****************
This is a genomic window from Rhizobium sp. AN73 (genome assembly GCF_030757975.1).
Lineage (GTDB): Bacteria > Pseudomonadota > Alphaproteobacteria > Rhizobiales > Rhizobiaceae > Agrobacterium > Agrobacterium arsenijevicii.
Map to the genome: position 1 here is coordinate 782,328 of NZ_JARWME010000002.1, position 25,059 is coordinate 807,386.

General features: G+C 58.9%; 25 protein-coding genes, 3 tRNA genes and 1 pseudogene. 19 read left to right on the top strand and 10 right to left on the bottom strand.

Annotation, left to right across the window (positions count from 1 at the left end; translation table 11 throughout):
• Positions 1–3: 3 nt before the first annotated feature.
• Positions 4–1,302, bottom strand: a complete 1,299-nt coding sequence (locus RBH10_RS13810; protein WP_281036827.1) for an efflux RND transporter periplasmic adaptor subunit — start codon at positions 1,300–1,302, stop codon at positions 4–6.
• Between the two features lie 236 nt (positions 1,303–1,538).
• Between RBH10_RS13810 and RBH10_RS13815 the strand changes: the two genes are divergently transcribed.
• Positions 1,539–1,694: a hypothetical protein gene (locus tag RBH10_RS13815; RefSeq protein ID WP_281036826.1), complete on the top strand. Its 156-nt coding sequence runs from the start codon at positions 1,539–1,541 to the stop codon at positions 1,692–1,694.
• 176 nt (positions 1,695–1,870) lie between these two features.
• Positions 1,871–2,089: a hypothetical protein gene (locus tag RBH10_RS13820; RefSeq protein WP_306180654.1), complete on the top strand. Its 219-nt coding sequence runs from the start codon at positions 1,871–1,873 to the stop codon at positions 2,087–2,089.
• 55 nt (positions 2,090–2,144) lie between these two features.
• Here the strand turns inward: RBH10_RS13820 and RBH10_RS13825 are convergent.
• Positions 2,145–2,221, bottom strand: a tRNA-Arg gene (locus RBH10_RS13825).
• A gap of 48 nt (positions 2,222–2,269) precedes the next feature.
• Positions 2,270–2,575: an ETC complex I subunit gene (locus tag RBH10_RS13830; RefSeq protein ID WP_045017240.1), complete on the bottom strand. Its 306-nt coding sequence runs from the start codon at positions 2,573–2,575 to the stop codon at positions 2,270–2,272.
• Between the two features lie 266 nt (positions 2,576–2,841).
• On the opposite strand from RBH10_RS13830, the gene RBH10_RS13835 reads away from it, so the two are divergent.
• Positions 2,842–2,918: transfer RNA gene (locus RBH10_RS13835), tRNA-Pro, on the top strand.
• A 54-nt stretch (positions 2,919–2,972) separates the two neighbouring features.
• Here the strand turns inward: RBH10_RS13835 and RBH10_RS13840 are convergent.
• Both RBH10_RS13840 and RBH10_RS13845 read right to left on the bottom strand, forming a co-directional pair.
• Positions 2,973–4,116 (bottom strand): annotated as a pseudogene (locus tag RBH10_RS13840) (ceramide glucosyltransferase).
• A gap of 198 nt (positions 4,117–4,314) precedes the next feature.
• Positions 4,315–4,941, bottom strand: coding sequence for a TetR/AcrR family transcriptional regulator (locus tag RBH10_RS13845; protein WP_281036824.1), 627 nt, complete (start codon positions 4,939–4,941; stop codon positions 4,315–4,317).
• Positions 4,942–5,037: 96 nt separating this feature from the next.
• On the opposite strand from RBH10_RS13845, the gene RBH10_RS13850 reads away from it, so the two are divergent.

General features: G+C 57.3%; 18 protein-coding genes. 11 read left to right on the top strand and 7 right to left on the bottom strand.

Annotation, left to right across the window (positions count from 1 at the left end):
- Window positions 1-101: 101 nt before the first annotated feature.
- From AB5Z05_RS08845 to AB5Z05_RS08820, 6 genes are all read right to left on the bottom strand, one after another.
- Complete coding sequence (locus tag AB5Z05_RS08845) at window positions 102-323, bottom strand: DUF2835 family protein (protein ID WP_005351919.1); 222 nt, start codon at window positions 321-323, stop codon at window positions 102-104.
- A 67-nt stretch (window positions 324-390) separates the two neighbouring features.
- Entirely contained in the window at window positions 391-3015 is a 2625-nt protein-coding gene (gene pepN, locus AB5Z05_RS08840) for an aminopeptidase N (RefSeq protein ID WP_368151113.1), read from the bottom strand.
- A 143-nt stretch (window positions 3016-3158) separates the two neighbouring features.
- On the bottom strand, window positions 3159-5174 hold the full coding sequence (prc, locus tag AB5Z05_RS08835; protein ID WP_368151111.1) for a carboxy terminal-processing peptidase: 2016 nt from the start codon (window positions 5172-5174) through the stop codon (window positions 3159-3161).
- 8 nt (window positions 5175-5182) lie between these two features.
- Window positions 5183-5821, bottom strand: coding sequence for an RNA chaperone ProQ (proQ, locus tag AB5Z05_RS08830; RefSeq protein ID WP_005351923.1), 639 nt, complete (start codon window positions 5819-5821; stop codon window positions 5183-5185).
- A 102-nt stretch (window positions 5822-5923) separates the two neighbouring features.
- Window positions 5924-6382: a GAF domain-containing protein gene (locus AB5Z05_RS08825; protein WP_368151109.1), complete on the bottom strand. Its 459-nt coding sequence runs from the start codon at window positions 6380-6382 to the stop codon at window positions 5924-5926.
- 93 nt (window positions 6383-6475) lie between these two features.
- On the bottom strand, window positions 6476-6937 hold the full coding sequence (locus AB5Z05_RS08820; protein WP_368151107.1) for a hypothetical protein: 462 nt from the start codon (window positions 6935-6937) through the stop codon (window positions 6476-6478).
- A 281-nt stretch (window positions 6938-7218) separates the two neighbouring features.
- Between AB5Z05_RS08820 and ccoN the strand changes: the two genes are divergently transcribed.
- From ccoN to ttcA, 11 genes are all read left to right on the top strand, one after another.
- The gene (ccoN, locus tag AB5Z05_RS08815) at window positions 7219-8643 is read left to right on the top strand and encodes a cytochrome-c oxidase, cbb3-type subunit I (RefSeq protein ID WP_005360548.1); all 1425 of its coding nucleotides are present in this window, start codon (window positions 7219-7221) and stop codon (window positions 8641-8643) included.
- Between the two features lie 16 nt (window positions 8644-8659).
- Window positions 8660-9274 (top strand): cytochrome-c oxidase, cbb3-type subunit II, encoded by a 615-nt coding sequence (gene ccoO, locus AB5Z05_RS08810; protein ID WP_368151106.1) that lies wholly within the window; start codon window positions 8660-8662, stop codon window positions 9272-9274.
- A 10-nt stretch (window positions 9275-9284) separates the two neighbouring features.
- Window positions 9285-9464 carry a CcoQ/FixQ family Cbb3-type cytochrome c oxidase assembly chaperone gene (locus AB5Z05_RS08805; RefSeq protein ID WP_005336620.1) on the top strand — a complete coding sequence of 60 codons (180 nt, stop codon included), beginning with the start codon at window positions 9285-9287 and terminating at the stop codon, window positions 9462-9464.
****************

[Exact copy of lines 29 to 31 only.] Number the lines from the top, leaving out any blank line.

General features: G+C 57.3%; 18 protein-coding genes. 11 read left to right on the top strand and 7 right to left on the bottom strand.

Annotation, left to right across the window (positions count from 1 at the left end):
- Window positions 1-101: 101 nt before the first annotated feature.